If you’re an IT contractor, you’ll understand that one morning is never the same as another. Recently, I had an opportunity to see what actually occurs during the early hours of an IT Support person’s day when I spent some time with TechRepublic IT contractor, John Reinert.

8:30 A.M.: Time to get started
I met up with John at 8:30, just as he was beginning to restore an Excel file that was corrupt. His first order of business was to scan the file for a virus, and he chose to use ServerProtect 4.7 from Trend Micro.

However, due to a problem that he was not able to fix at that time, he was unable to get the software to run properly, neither on the machine that he was using, nor on several other machines. John hopped from one machine to another, trying to get the software to cooperate, but to no avail.

9:00 A.M. and still going strong
John finally decided to try a different virus scanner after his many failed attempts to get ServerProtect to operate. He chose to use Norton AntiVirus by Symantec, found a machine that the software was installed on, and ran the virus check from that PC. Since there was not a single virus present on the machine he had scanned, he decided to extract a clean version of the corrupt file from a backup tape.

John used a program called UltraBac by BEI Corp to restore the file from the tape backup. After placing the tape into the tape drive, UltraBac alerted John that he needed to insert the first tape of the two-tape set in order to continue. Once he had done this, as a safety measure John proceeded to rename the original corrupt file before the backup version of the file could overwrite it. After the extraction was complete, John ran a test to see if the file could be opened, and indeed it could be.

9:30 A.M.: Backups are very important
It was now time for John to begin the backup of the server where most users on the network saved their data. John ran UltraBac once again, instructing the software to only update the newest files onto the tape. After waiting for 12 minutes for the software to process all the new data, he was informed that 32 GB of data was to be stored. John proceeded to put the new tape into the tape drive, and then began to back up the new data.

Soon after, he received a phone call from a network user. The caller explained to John that she had no access rights through Microsoft Exchange and asked if he could help her out. Unfortunately, John did not have the access rights in Exchange that were needed to fix her problem. He suggested the caller contact the head of the IT department so he could deal with her problem directly.

10:00 A.M.: Tech support receives a lot of mail
Since John had finished his morning ritual of backing up the system, he headed to his office to answer e-mails that he had received since he had left work the day before. One employee had e-mailed him about the very Excel file that he had repaired earlier. He replied to the e-mail, stating that the file had been fixed and was ready to use once again.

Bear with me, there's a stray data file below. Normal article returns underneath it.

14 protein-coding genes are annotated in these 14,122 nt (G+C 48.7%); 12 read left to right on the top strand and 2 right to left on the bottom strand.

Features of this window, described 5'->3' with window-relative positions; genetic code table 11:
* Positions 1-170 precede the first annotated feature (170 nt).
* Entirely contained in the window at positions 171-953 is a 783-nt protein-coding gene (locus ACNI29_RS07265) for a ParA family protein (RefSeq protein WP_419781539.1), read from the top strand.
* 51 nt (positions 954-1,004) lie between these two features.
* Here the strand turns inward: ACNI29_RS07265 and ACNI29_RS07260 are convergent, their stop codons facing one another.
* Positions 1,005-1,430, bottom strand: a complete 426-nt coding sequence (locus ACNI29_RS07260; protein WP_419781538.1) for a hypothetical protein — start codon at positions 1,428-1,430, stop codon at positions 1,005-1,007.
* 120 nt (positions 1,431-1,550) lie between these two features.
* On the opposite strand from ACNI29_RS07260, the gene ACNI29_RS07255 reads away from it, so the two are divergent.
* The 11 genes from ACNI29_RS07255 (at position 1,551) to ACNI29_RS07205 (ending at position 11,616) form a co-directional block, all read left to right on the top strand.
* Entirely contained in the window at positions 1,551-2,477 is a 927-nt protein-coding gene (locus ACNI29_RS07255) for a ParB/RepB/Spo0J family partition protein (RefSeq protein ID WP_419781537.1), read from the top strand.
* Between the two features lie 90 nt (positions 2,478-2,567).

After reading through a few more of his e-mails, a new message appeared in his Microsoft Outlook from one of the head IT personnel. One of the employees had sent an e-mail stating that his phone had not worked since before noon the previous day, and was wondering if someone could take a look to see what could be wrong. John replied via e-mail that he would get right on it, then left his office. He met up with another one of the head IT personnel almost immediately upon heading out his door. The head IT person told John that the employee’s phone snafu was caused by a problem outside of the company and that it would be resolved later that week.

Moving on into the afternoon
As you’re moving into the afternoon, you’ll find that more IT issues arise from just about everywhere. Another IT contractor at TechRepublic offers these suggestions for making your afternoon much more stress-free.

  • Knowyourpriorities. A computer that crashes constantly isn’t as important as part of a network that has suddenly gone down.
  • Murphy’sLawstatesifanythingcangowrong,itwill. Always be prepared for anything that might happen throughout the day. Keep a backup plan for everything.
  • Knowhowtodealwitheverythingonyournetwork. It’s good advice to know how to do everything, from running the server to adding new hardware in a machine.
  • Useateameffortwheneverpossible. Things get done faster when you team up to work with your fellow IT peers.
  • Knowyourusers. This helps you understand their wants and needs, and allows you to provide assistance to them much more easily.
  • Giveextremetimeframes. If someone needs something done, tell him or her it will be done in a week, and hand it to them 3 days later.

Are you interested in sharing your experiences as an IT professional? If so, feel free to leave a post below or send us a note.

Ed Engelking is a regular TechRepublic contributor. He’s also the co-owner of UCANweb.com.